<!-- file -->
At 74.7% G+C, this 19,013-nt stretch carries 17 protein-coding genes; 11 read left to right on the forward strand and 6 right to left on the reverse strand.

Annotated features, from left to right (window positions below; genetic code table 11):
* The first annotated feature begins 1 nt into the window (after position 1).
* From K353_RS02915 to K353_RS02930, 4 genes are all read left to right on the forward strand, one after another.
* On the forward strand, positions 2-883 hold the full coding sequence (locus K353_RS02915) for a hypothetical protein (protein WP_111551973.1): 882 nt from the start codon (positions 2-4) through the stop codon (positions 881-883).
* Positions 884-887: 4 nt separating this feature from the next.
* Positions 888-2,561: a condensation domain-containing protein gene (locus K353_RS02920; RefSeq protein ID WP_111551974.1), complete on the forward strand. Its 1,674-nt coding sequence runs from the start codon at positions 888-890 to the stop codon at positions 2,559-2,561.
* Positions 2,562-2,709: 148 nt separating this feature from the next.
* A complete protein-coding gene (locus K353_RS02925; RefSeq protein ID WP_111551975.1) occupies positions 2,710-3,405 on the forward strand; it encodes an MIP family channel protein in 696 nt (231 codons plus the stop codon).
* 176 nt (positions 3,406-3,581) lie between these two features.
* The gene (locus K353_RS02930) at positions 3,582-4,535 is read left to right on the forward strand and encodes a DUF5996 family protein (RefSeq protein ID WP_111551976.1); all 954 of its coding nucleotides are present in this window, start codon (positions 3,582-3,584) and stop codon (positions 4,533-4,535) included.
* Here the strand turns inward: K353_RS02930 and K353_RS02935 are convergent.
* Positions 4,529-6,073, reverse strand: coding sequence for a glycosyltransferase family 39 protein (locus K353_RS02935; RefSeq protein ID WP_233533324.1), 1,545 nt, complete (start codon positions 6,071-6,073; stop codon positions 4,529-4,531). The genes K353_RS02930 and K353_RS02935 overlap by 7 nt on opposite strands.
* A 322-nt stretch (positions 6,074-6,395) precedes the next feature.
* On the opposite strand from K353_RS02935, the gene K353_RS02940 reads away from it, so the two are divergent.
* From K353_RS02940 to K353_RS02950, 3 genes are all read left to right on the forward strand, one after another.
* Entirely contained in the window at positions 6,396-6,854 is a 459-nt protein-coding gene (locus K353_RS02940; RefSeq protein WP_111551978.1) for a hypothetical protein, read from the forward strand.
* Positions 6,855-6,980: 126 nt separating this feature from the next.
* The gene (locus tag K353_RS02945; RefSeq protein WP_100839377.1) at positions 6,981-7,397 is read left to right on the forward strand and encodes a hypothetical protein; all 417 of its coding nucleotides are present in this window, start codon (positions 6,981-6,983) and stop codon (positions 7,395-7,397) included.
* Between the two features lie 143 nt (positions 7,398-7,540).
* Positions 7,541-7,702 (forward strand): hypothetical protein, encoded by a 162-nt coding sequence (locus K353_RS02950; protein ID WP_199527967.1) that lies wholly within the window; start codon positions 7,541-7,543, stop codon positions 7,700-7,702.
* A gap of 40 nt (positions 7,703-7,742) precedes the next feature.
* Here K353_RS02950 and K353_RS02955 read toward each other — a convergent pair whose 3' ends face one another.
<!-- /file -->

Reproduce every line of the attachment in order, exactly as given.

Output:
At 74.7% G+C, this 19,013-nt stretch carries 17 protein-coding genes; 11 read left to right on the forward strand and 6 right to left on the reverse strand.

Annotated features, from left to right (window positions below; genetic code table 11):
* The first annotated feature begins 1 nt into the window (after position 1).
* From K353_RS02915 to K353_RS02930, 4 genes are all read left to right on the forward strand, one after another.
* On the forward strand, positions 2-883 hold the full coding sequence (locus K353_RS02915) for a hypothetical protein (protein WP_111551973.1): 882 nt from the start codon (positions 2-4) through the stop codon (positions 881-883).
* Positions 884-887: 4 nt separating this feature from the next.
* Positions 888-2,561: a condensation domain-containing protein gene (locus K353_RS02920; RefSeq protein ID WP_111551974.1), complete on the forward strand. Its 1,674-nt coding sequence runs from the start codon at positions 888-890 to the stop codon at positions 2,559-2,561.
* Positions 2,562-2,709: 148 nt separating this feature from the next.
* A complete protein-coding gene (locus K353_RS02925; RefSeq protein ID WP_111551975.1) occupies positions 2,710-3,405 on the forward strand; it encodes an MIP family channel protein in 696 nt (231 codons plus the stop codon).
* 176 nt (positions 3,406-3,581) lie between these two features.
* The gene (locus K353_RS02930) at positions 3,582-4,535 is read left to right on the forward strand and encodes a DUF5996 family protein (RefSeq protein ID WP_111551976.1); all 954 of its coding nucleotides are present in this window, start codon (positions 3,582-3,584) and stop codon (positions 4,533-4,535) included.
* Here the strand turns inward: K353_RS02930 and K353_RS02935 are convergent.
* Positions 4,529-6,073, reverse strand: coding sequence for a glycosyltransferase family 39 protein (locus K353_RS02935; RefSeq protein ID WP_233533324.1), 1,545 nt, complete (start codon positions 6,071-6,073; stop codon positions 4,529-4,531). The genes K353_RS02930 and K353_RS02935 overlap by 7 nt on opposite strands.
* A 322-nt stretch (positions 6,074-6,395) precedes the next feature.
* On the opposite strand from K353_RS02935, the gene K353_RS02940 reads away from it, so the two are divergent.
* From K353_RS02940 to K353_RS02950, 3 genes are all read left to right on the forward strand, one after another.
* Entirely contained in the window at positions 6,396-6,854 is a 459-nt protein-coding gene (locus K353_RS02940; RefSeq protein WP_111551978.1) for a hypothetical protein, read from the forward strand.
* Positions 6,855-6,980: 126 nt separating this feature from the next.
* The gene (locus tag K353_RS02945; RefSeq protein WP_100839377.1) at positions 6,981-7,397 is read left to right on the forward strand and encodes a hypothetical protein; all 417 of its coding nucleotides are present in this window, start codon (positions 6,981-6,983) and stop codon (positions 7,395-7,397) included.
* Between the two features lie 143 nt (positions 7,398-7,540).
* Positions 7,541-7,702 (forward strand): hypothetical protein, encoded by a 162-nt coding sequence (locus K353_RS02950; protein ID WP_199527967.1) that lies wholly within the window; start codon positions 7,541-7,543, stop codon positions 7,700-7,702.
* A gap of 40 nt (positions 7,703-7,742) precedes the next feature.
* Here K353_RS02950 and K353_RS02955 read toward each other — a convergent pair whose 3' ends face one another.